Farming Inner-City Community Action

This past Saturday I was online researching field trip opportunities for my students when I ran across an article on Wheat Street Gardens, a “four-acre organic urban farm” in the Old Fourth Ward neighborhood of Atlanta, the same neighborhood in which I teach. This inner-city farm is one of five sites established in the Atlanta area by the Truly Living Well Center for Natural Urban Agriculture, a provider of organic food and Agri-education founded in 2006 by K. Rashid Nuri, a graduate of Harvard who served in the U.S. Department of Agriculture during the Clinton Administration.

While uncommon, urban agriculture is nothing new. In the early 1800s, rapid industrialization and urbanization in the U.S. encouraged the creation of urban farms to meet local demand. And during World War I, urban farms were cultivated to sustain global food production hampered by war in Europe. By the 1950s, urban farming declined. But recently, urban agriculture has been resurging in cities like Detroit, Oakland and New York – cities with lower-income residents and a lack of access to fresh foods. Throughout the nation, urban farming is gaining considerable strength as a new movement, particularly in the context of the ever-increasing demands of consumers and everyday citizens for food that is organic, local, and leaves a minimal carbon footprint.

While urban agriculture can have a positive effect on the environment and can provide fresh produce to citizens lacking access, it can also have a positive effect on the communities it serves by providing an effective model for community collective action that could be applied to other areas of concern within the inner-city community.

The historical and socio-cultural significance of urban farms in inner-city neighborhoods is not lost on Nuri and others pushing for urban farming. In an interview given by Creative Loafing, Nuri said, “I’m a child of the 1960s. Back then, we were talking about nation building. In order to build a nation, you’ve got to be able to feed, clothe, and shelter your people. So I decided that I wanted to learn everything about food.”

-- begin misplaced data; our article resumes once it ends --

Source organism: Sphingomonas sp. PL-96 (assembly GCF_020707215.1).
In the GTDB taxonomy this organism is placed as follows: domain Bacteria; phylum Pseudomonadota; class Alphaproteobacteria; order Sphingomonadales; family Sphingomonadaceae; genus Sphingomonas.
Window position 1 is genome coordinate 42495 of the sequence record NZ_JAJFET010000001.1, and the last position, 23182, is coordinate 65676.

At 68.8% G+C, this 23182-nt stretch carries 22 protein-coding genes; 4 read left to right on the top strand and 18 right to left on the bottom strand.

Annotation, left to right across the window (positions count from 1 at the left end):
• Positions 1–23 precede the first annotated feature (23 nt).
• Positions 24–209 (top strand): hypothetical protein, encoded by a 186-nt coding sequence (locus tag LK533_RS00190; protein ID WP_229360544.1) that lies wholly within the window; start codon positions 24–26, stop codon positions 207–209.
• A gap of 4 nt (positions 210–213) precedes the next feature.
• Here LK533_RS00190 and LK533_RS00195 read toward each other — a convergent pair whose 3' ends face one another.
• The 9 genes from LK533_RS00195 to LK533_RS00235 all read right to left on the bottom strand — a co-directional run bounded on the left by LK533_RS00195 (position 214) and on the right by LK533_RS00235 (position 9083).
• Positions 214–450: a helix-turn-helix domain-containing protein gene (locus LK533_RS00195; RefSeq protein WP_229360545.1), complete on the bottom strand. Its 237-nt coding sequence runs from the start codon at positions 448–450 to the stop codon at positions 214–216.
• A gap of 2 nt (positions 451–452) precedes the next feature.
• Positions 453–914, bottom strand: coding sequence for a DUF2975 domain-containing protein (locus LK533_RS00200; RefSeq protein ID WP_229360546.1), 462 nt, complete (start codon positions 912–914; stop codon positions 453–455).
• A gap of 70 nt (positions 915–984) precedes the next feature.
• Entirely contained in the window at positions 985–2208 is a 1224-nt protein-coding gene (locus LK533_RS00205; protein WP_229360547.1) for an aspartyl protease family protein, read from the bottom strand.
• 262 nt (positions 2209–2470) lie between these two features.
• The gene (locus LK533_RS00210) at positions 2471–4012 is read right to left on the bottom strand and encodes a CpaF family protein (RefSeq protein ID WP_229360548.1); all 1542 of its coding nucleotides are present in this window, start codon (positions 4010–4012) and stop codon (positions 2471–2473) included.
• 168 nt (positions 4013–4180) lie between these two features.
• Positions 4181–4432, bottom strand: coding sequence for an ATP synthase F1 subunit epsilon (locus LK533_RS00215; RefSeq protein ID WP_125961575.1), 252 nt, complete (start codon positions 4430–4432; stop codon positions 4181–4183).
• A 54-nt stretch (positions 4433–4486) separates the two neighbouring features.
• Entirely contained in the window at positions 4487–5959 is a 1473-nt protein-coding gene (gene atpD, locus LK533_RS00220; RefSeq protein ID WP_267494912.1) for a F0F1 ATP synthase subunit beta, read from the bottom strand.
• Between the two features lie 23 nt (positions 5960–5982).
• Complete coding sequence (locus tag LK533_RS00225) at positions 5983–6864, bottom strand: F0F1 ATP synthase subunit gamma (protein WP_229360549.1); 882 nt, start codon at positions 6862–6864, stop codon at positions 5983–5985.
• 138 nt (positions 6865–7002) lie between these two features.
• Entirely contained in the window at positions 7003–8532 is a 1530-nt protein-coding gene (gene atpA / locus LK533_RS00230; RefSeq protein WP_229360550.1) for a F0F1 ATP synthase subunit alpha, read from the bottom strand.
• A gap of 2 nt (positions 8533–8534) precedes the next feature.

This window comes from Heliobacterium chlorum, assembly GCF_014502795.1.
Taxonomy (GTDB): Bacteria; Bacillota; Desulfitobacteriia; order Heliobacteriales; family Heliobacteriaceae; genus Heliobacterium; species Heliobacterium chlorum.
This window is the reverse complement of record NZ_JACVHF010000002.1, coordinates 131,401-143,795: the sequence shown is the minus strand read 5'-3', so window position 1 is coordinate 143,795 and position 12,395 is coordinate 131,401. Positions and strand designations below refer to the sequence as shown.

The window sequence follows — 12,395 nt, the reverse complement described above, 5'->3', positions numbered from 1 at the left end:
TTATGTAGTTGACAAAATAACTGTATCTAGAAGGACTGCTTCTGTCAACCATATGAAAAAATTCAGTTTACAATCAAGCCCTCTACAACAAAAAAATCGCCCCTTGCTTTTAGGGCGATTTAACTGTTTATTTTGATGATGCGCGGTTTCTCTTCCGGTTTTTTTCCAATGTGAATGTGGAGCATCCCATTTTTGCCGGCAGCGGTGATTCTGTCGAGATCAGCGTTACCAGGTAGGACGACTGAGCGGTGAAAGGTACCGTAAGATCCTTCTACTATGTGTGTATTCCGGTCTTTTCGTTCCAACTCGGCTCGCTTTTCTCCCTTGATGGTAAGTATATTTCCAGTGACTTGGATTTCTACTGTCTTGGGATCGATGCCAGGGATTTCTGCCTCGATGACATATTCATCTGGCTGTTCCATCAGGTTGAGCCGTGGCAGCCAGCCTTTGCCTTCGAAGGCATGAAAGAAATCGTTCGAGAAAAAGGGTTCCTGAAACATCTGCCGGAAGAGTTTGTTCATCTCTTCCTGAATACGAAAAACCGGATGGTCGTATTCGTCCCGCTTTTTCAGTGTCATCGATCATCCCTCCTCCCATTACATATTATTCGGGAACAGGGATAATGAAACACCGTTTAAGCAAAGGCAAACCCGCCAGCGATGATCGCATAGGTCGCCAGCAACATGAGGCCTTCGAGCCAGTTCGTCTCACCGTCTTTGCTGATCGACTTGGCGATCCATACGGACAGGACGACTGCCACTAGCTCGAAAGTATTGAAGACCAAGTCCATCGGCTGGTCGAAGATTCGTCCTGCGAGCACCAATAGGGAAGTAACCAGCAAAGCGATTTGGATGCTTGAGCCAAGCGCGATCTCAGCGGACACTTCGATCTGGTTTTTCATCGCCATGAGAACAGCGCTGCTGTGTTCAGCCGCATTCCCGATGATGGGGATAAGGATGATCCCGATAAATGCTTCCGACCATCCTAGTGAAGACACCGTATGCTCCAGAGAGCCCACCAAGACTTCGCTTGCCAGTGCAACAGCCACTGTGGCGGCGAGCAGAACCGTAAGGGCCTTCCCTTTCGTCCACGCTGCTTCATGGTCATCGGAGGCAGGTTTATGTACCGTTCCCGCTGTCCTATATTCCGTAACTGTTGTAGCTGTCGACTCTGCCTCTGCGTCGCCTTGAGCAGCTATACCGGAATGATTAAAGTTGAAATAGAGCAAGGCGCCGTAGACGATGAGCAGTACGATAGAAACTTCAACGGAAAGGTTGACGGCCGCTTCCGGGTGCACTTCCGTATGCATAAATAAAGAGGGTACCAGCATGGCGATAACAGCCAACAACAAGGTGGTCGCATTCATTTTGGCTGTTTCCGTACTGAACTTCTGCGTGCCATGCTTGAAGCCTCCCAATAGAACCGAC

The urban neighborhoods in which Nuri’s and others’ urban farms are located are often majority-black (Wheat Street Gardens is in the Old Fourth Ward/ Sweet Auburn neighborhood, in walking distance of The King Center and MLK’s childhood home). These neighborhoods are often low-income, contain vacant lots, and do not have convenient access to grocery stores, much less organic food suppliers. Given these constraints, many residents find it difficult to provide healthy food to their families.

But, Wheat Street Gardens and Truly Living Well do not just provide food; they also provide a framework for collective community action. In order to bring about this particular site, Nuri first had to have an idea and then take that idea to several actors – ordinary citizens, the city of Atlanta, council members and non-profit or federal programs that provide funding for such projects, like the Environmental Protection Agency. And once the groundwork was laid and these actors were in place, the site had to be developed (and has to be continually managed) by members of the community and public servants. The creation of Wheat Street Gardens illustrates how the push for urban farming builds collective action by tying together individual citizens with members of the local government to leverage the resources of local and national actors.

After reading about Wheat Street Gardens, I hopped into my car to see, first-hand, if it would be suitable for a field trip. It was around 2pm in the middle of that Saturday and an eclectic mix of adults and kids were tending to the site. Not only was Nuri there toting buckets full of soil between beds of arugula and blackberries but so was Kwanza Hall, Atlanta’s District 2 City Council Member. There were no cameras, no journalists, just a group of engaged citizens and public servants working to make their community better.

Not only will I take my third graders to Wheat Street Gardens, but I will also develop a Social Studies lesson plan that will enable the students to come to their own conclusions about the power of local community and government action in solving community problems. This urban farming site provides an excellent model.

Photo Credit: Matthew Kevin Clair

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Matthew Clair

Matthew Clair is a PhD student in sociology at Harvard. He regularly contributes to The Diverse Arts Project.

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